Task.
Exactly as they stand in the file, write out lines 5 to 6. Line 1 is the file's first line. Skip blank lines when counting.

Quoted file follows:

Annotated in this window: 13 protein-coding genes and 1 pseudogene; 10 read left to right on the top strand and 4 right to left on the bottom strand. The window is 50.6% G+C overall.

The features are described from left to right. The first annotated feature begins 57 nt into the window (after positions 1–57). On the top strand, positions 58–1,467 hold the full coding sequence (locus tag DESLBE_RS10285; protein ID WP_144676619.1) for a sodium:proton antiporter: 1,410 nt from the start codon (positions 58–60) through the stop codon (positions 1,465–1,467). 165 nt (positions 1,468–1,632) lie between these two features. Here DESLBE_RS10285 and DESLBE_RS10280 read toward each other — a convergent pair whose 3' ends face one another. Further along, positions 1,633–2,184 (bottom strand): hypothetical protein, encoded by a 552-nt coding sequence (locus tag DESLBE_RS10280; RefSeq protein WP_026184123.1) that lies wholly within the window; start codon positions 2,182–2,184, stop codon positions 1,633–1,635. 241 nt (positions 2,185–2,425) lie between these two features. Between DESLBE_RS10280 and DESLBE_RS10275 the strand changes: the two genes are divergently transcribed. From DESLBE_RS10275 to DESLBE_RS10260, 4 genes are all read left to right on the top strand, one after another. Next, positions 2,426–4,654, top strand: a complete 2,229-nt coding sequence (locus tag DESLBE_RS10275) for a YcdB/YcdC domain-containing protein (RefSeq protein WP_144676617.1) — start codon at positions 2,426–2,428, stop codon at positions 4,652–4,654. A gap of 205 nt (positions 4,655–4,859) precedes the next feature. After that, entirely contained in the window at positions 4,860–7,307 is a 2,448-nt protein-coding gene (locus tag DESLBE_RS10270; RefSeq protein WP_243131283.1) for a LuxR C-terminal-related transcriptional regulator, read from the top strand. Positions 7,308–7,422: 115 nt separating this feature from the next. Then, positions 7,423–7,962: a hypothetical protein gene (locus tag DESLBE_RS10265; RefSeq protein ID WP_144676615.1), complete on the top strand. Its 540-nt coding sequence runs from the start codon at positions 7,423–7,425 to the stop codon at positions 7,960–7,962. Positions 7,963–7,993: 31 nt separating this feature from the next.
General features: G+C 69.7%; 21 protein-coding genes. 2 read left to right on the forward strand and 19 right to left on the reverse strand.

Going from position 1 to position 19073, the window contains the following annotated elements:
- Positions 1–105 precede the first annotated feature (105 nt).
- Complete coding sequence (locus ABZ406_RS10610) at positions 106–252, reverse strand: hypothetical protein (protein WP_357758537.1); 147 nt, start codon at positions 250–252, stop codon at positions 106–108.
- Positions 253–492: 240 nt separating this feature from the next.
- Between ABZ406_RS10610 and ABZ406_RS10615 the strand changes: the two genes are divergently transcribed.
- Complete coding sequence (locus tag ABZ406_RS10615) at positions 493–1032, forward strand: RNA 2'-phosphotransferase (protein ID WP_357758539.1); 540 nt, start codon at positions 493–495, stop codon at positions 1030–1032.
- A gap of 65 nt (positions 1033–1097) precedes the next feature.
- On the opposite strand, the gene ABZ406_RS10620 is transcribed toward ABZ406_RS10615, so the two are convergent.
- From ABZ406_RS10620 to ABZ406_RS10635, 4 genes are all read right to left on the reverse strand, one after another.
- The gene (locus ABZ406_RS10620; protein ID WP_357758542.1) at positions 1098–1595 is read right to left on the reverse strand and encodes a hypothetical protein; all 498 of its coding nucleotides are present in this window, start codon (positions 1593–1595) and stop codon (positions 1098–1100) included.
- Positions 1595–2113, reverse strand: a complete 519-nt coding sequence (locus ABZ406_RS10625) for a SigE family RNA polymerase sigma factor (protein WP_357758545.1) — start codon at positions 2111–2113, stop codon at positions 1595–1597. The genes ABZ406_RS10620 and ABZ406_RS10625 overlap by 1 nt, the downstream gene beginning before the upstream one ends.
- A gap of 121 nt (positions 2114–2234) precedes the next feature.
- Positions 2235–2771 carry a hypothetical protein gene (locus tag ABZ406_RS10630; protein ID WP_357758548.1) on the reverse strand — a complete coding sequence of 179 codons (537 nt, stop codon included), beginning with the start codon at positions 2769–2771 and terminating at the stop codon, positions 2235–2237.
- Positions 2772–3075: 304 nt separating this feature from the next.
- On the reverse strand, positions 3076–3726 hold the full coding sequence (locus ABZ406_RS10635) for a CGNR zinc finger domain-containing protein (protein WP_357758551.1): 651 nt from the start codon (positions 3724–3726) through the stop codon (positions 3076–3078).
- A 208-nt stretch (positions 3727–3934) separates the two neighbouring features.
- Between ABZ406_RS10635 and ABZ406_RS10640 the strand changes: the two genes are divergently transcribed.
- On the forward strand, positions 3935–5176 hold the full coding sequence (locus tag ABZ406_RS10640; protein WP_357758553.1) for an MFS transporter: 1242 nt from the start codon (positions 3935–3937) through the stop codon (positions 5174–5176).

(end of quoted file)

- Positions 1–105 precede the first annotated feature (105 nt).
- Complete coding sequence (locus ABZ406_RS10610) at positions 106–252, reverse strand: hypothetical protein (protein WP_357758537.1); 147 nt, start codon at positions 250–252, stop codon at positions 106–108.